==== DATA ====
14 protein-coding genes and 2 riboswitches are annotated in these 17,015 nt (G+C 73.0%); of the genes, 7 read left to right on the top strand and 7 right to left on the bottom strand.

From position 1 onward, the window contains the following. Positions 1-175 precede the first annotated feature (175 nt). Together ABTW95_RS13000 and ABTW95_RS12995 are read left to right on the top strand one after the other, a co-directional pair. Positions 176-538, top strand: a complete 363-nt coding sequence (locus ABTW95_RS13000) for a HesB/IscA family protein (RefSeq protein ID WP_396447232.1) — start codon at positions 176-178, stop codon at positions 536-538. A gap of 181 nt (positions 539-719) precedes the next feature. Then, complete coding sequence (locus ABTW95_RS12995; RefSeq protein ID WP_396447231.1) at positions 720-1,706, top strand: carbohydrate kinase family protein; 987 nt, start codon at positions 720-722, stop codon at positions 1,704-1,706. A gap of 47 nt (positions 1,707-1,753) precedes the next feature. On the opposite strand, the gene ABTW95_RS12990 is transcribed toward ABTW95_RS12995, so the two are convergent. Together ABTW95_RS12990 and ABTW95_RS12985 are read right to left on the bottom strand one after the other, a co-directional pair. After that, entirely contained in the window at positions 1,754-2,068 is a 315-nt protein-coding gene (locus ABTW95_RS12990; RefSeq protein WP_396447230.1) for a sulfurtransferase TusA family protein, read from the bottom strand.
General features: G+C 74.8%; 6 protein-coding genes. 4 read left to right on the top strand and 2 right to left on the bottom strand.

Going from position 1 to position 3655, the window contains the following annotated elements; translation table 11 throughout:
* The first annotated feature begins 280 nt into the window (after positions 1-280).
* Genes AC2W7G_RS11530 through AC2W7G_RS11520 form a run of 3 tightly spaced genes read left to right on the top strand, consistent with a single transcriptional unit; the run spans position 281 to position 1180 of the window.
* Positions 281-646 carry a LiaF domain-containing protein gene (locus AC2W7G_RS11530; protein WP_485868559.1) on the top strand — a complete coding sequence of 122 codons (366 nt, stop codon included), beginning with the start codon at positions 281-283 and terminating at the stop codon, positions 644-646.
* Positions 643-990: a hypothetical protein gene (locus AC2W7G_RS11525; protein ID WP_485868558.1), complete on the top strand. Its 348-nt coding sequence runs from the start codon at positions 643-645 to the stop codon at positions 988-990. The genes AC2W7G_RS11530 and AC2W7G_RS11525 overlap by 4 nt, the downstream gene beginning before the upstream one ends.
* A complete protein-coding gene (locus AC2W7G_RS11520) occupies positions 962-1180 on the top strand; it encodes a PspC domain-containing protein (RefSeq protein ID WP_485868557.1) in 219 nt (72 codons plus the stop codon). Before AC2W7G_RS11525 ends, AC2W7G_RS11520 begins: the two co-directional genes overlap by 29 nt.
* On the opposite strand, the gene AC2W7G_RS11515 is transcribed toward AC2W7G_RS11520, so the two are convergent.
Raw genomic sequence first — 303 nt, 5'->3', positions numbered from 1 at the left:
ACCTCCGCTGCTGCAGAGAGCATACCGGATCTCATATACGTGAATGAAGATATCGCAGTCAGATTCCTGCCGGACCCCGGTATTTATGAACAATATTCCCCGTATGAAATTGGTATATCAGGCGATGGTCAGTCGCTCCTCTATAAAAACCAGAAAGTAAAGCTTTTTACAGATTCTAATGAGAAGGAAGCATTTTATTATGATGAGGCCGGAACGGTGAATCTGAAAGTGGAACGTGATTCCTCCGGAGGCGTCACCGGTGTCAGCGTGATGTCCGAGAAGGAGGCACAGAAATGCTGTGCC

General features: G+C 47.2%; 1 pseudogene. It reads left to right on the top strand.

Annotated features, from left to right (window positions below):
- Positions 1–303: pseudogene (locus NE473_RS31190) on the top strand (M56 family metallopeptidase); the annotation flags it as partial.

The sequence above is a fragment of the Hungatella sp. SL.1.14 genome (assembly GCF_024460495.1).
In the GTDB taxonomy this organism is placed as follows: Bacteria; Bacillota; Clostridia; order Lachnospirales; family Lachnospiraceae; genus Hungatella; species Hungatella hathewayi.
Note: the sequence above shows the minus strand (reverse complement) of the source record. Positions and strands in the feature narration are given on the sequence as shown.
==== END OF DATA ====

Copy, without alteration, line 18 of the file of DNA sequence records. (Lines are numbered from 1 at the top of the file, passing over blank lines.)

Note: the sequence above shows the minus strand (reverse complement) of the source record. Positions and strands in the feature narration are given on the sequence as shown.